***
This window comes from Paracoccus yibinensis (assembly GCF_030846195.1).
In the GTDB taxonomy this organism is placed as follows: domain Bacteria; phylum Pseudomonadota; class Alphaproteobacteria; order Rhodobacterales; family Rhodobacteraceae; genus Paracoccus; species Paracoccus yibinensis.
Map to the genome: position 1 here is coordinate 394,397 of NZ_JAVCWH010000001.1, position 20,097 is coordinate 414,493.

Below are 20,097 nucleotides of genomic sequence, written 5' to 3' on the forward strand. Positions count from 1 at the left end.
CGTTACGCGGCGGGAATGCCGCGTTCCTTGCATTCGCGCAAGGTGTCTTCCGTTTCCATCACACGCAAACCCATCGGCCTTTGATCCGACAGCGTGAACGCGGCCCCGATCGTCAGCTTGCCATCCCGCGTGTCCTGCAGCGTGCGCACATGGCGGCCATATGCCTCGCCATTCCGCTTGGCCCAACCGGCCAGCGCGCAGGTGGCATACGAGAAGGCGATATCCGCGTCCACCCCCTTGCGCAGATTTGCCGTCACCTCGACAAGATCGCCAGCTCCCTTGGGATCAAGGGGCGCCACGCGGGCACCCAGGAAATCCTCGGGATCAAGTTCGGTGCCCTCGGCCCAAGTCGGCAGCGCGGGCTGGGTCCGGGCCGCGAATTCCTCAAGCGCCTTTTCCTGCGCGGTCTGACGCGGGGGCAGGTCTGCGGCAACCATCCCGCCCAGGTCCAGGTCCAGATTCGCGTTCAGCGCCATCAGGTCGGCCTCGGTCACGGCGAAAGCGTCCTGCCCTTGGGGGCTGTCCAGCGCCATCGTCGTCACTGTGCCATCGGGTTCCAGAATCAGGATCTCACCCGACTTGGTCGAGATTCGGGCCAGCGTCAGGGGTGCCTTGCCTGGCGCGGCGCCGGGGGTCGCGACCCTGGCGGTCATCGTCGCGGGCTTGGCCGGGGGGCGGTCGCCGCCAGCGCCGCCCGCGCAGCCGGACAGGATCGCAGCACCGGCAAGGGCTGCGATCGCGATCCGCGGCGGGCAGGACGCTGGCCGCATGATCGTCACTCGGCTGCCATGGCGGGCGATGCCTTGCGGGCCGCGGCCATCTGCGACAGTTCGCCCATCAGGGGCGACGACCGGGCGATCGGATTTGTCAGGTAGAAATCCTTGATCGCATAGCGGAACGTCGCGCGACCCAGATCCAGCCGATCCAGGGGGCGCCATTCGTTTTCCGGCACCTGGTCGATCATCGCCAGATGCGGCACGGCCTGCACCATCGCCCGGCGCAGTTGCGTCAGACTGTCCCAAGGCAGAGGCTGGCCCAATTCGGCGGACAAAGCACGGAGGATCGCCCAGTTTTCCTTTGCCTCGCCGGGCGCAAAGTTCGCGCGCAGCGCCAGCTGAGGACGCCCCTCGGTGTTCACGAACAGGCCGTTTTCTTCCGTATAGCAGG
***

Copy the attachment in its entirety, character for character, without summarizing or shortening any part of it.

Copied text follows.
This window comes from Paracoccus yibinensis (assembly GCF_030846195.1).
In the GTDB taxonomy this organism is placed as follows: domain Bacteria; phylum Pseudomonadota; class Alphaproteobacteria; order Rhodobacterales; family Rhodobacteraceae; genus Paracoccus; species Paracoccus yibinensis.
Map to the genome: position 1 here is coordinate 394,397 of NZ_JAVCWH010000001.1, position 20,097 is coordinate 414,493.

Below are 20,097 nucleotides of genomic sequence, written 5' to 3' on the forward strand. Positions count from 1 at the left end.
CGTTACGCGGCGGGAATGCCGCGTTCCTTGCATTCGCGCAAGGTGTCTTCCGTTTCCATCACACGCAAACCCATCGGCCTTTGATCCGACAGCGTGAACGCGGCCCCGATCGTCAGCTTGCCATCCCGCGTGTCCTGCAGCGTGCGCACATGGCGGCCATATGCCTCGCCATTCCGCTTGGCCCAACCGGCCAGCGCGCAGGTGGCATACGAGAAGGCGATATCCGCGTCCACCCCCTTGCGCAGATTTGCCGTCACCTCGACAAGATCGCCAGCTCCCTTGGGATCAAGGGGCGCCACGCGGGCACCCAGGAAATCCTCGGGATCAAGTTCGGTGCCCTCGGCCCAAGTCGGCAGCGCGGGCTGGGTCCGGGCCGCGAATTCCTCAAGCGCCTTTTCCTGCGCGGTCTGACGCGGGGGCAGGTCTGCGGCAACCATCCCGCCCAGGTCCAGGTCCAGATTCGCGTTCAGCGCCATCAGGTCGGCCTCGGTCACGGCGAAAGCGTCCTGCCCTTGGGGGCTGTCCAGCGCCATCGTCGTCACTGTGCCATCGGGTTCCAGAATCAGGATCTCACCCGACTTGGTCGAGATTCGGGCCAGCGTCAGGGGTGCCTTGCCTGGCGCGGCGCCGGGGGTCGCGACCCTGGCGGTCATCGTCGCGGGCTTGGCCGGGGGGCGGTCGCCGCCAGCGCCGCCCGCGCAGCCGGACAGGATCGCAGCACCGGCAAGGGCTGCGATCGCGATCCGCGGCGGGCAGGACGCTGGCCGCATGATCGTCACTCGGCTGCCATGGCGGGCGATGCCTTGCGGGCCGCGGCCATCTGCGACAGTTCGCCCATCAGGGGCGACGACCGGGCGATCGGATTTGTCAGGTAGAAATCCTTGATCGCATAGCGGAACGTCGCGCGACCCAGATCCAGCCGATCCAGGGGGCGCCATTCGTTTTCCGGCACCTGGTCGATCATCGCCAGATGCGGCACGGCCTGCACCATCGCCCGGCGCAGTTGCGTCAGACTGTCCCAAGGCAGAGGCTGGCCCAATTCGGCGGACAAAGCACGGAGGATCGCCCAGTTTTCCTTTGCCTCGCCGGGCGCAAAGTTCGCGCGCAGCGCCAGCTGAGGACGCCCCTCGGTGTTCACGAACAGGCCGTTTTCTTCCGTATAGCAGG